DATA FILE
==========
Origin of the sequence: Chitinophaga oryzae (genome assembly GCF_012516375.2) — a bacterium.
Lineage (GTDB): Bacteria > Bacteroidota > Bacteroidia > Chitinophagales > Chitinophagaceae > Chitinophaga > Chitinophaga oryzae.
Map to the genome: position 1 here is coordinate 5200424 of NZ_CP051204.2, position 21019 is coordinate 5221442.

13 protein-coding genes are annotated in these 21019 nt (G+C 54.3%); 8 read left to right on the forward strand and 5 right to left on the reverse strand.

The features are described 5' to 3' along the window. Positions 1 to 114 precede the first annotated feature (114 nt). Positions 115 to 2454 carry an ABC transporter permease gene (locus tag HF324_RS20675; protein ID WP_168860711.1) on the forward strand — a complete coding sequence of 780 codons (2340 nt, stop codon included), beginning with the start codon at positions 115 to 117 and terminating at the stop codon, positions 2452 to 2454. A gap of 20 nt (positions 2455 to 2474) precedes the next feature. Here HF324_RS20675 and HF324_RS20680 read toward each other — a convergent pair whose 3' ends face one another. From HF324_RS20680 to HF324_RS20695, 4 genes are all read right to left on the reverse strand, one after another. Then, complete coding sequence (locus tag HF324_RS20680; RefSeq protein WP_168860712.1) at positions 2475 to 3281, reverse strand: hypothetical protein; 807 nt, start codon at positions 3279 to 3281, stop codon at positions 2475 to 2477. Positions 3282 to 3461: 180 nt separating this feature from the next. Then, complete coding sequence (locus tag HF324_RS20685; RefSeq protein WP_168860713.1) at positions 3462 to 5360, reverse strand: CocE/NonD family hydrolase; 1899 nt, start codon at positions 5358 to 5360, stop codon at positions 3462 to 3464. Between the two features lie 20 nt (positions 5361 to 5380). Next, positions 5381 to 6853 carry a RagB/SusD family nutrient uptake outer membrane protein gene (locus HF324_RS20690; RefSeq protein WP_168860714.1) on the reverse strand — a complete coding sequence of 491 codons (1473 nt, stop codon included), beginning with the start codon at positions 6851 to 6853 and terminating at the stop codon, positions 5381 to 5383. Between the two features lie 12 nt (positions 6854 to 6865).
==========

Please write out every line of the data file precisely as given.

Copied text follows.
Origin of the sequence: Chitinophaga oryzae (genome assembly GCF_012516375.2) — a bacterium.
Lineage (GTDB): Bacteria > Bacteroidota > Bacteroidia > Chitinophagales > Chitinophagaceae > Chitinophaga > Chitinophaga oryzae.
Map to the genome: position 1 here is coordinate 5200424 of NZ_CP051204.2, position 21019 is coordinate 5221442.

13 protein-coding genes are annotated in these 21019 nt (G+C 54.3%); 8 read left to right on the forward strand and 5 right to left on the reverse strand.

The features are described 5' to 3' along the window. Positions 1 to 114 precede the first annotated feature (114 nt). Positions 115 to 2454 carry an ABC transporter permease gene (locus tag HF324_RS20675; protein ID WP_168860711.1) on the forward strand — a complete coding sequence of 780 codons (2340 nt, stop codon included), beginning with the start codon at positions 115 to 117 and terminating at the stop codon, positions 2452 to 2454. A gap of 20 nt (positions 2455 to 2474) precedes the next feature. Here HF324_RS20675 and HF324_RS20680 read toward each other — a convergent pair whose 3' ends face one another. From HF324_RS20680 to HF324_RS20695, 4 genes are all read right to left on the reverse strand, one after another. Then, complete coding sequence (locus tag HF324_RS20680; RefSeq protein WP_168860712.1) at positions 2475 to 3281, reverse strand: hypothetical protein; 807 nt, start codon at positions 3279 to 3281, stop codon at positions 2475 to 2477. Positions 3282 to 3461: 180 nt separating this feature from the next. Then, complete coding sequence (locus tag HF324_RS20685; RefSeq protein WP_168860713.1) at positions 3462 to 5360, reverse strand: CocE/NonD family hydrolase; 1899 nt, start codon at positions 5358 to 5360, stop codon at positions 3462 to 3464. Between the two features lie 20 nt (positions 5361 to 5380). Next, positions 5381 to 6853 carry a RagB/SusD family nutrient uptake outer membrane protein gene (locus HF324_RS20690; RefSeq protein WP_168860714.1) on the reverse strand — a complete coding sequence of 491 codons (1473 nt, stop codon included), beginning with the start codon at positions 6851 to 6853 and terminating at the stop codon, positions 5381 to 5383. Between the two features lie 12 nt (positions 6854 to 6865).